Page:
“In the name of God, do your duty.”
Reading a book as a teenager is not the same experience as reading (or listening to) it as a person in her late 40’s. Wow, this book is something!
Right off, I must say that there is a ton of profanity in this book, and that the plot revolves around a rape case, so it is not a book you would choose to read aloud to your young children, even though the main character (who is utterly delightful)–Scout–is only 8 years old. I typically don’t listen to or read a book with profanity like this, but somehow it seems to be very much in context and understandable as part of the setting and vernacular. I would definitely recommend knowing your teenager to know if this story would be traumatizing or not. But it is a powerful story, for sure.
Here is what I love about it, so far (since I just finished the part where Atticus Finch, the father and defense attorney in the story, gives his closing speech to the jury–hence the title of this post): Atticus represents honor, nobility, integrity and civility towards all men. He is not only the educated man, he is also the thinking man, the moral man, the one who refuses to ignore the criminal in exchange for going along with the crowd. He’s the kind of man a child would want for his father.
Atticus’ daughter Scout reminds us of the pure goodness of unfettered and innocent childhood, of the wonderful, candid honesty that children possess. And she is hilarious.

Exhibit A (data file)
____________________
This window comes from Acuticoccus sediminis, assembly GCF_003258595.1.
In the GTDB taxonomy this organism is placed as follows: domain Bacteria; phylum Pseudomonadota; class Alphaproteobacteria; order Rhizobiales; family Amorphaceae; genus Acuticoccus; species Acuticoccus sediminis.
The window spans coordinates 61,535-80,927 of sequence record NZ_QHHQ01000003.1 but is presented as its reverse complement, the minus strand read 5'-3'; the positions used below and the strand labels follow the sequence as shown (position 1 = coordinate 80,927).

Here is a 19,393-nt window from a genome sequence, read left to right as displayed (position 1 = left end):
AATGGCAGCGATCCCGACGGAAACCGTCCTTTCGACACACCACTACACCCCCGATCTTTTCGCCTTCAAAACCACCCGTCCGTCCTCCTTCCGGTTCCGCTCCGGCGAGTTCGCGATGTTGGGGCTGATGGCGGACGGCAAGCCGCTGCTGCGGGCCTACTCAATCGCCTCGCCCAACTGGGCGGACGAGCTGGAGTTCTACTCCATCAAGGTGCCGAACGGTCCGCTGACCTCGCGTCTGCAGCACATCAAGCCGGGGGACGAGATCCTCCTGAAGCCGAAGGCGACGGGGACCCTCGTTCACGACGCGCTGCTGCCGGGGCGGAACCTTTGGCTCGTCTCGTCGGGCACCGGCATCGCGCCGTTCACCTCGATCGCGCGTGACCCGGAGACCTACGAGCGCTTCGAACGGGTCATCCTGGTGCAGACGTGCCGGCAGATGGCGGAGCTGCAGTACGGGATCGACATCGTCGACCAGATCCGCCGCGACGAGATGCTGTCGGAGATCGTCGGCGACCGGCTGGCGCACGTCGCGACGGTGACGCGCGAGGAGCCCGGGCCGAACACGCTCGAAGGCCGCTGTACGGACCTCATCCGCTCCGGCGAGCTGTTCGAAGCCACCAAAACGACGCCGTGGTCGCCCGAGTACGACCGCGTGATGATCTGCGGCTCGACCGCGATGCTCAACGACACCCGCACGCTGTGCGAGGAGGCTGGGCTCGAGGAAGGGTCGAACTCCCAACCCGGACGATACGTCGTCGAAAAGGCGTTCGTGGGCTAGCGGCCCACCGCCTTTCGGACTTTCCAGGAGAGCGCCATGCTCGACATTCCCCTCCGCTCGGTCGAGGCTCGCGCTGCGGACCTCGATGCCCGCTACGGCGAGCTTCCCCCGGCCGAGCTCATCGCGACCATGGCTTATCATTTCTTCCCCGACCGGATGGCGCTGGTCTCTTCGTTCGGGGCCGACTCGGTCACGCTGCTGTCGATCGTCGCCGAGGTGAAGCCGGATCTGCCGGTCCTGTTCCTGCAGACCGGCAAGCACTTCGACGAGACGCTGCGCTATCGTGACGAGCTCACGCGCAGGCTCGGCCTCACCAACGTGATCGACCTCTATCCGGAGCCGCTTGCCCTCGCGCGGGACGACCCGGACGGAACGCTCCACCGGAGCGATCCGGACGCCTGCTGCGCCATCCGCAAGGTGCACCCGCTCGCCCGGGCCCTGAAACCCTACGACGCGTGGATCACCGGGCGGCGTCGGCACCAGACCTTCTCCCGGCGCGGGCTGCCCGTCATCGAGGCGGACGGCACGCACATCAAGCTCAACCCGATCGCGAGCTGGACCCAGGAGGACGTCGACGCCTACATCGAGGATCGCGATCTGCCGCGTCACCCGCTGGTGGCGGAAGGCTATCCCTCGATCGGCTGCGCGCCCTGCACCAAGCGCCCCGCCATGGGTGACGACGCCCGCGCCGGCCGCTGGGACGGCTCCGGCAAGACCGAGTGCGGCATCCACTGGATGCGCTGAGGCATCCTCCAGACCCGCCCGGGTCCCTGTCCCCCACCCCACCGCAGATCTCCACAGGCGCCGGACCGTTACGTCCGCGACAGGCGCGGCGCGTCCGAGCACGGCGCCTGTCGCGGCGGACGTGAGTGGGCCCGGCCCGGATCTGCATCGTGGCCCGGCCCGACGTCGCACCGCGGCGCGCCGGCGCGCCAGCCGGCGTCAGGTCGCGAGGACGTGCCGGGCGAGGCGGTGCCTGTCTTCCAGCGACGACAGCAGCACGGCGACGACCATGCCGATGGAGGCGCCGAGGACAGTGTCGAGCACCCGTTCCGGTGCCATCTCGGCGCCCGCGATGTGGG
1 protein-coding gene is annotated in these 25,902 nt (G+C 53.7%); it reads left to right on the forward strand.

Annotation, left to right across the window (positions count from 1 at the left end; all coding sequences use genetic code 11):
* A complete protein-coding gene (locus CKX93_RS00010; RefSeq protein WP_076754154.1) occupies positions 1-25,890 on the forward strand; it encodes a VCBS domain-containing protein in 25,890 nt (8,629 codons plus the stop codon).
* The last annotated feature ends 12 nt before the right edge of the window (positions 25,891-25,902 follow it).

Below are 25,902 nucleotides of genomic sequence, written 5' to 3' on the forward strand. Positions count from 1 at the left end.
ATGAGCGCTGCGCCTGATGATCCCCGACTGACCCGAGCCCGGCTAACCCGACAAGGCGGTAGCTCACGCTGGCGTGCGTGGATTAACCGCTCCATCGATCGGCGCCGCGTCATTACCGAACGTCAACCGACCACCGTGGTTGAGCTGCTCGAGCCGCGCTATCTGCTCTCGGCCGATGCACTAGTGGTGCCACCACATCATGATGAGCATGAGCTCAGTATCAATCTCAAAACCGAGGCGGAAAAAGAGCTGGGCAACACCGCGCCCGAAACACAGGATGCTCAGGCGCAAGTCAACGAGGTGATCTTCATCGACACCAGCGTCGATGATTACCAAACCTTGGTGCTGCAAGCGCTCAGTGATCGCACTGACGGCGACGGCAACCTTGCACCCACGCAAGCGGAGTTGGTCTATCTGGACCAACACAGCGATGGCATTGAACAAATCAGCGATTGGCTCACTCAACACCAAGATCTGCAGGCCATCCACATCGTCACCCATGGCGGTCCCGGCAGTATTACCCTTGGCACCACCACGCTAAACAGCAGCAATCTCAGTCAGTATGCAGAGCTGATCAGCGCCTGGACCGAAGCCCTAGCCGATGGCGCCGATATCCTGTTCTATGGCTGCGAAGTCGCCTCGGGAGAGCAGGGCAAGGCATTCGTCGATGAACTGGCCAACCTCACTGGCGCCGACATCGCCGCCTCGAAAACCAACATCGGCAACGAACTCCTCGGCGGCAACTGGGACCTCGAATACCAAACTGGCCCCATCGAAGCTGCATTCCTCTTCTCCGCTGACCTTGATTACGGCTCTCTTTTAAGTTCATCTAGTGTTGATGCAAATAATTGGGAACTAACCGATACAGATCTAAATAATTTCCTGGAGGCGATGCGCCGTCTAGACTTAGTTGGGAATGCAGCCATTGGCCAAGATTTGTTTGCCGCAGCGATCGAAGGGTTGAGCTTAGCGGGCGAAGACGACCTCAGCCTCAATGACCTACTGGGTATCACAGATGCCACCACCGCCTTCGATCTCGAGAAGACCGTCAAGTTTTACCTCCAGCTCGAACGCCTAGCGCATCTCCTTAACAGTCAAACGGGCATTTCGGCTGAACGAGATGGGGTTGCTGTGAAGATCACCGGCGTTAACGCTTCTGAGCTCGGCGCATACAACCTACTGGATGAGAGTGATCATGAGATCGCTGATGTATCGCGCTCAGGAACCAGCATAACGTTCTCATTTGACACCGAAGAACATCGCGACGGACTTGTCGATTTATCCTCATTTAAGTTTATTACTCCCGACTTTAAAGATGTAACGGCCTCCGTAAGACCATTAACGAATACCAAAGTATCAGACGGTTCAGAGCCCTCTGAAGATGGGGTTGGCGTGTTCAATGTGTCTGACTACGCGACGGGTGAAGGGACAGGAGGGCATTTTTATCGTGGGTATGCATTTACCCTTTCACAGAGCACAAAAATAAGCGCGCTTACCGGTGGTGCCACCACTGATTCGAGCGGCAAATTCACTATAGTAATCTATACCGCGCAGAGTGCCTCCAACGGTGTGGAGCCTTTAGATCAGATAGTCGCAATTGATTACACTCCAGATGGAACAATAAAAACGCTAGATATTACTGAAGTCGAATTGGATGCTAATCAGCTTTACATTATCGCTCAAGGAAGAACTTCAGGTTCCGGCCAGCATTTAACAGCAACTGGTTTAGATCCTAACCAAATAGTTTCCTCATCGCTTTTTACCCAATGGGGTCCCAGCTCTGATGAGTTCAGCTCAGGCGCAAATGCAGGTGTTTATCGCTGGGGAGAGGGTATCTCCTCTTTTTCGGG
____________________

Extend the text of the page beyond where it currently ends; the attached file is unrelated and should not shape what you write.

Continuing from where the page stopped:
And so many other characters and descriptions made me laugh out loud while I’ve been listening! Sissy Spacek does a phenomenal job portraying the characters with her voice.
I started listening to this book as I ran, since I’m trying to run longer mileage as I prepare for my half-marathon (…which scares me, so I need a good story to make the runs go by faster…). Then I have turned it on to keep listening as I drive and work and blog about quick dinners because I have to find out what happens! I cannot remember the conclusion from when I read it in high school. I just remember thinking it was a good book back then.
So off I go to finish listening. And I won’t let you know so that I don’t spoil it for you.
(But I will say that the breakfast description after the trial made me cry. And I love Miss Maudie and Calpurnia. And the title of the book and Atticus’ last name. And Scout’s conclusion: “We’re making a step. It’s just a baby step, but it’s a step.” And I agree with Eliza: this book is sad.)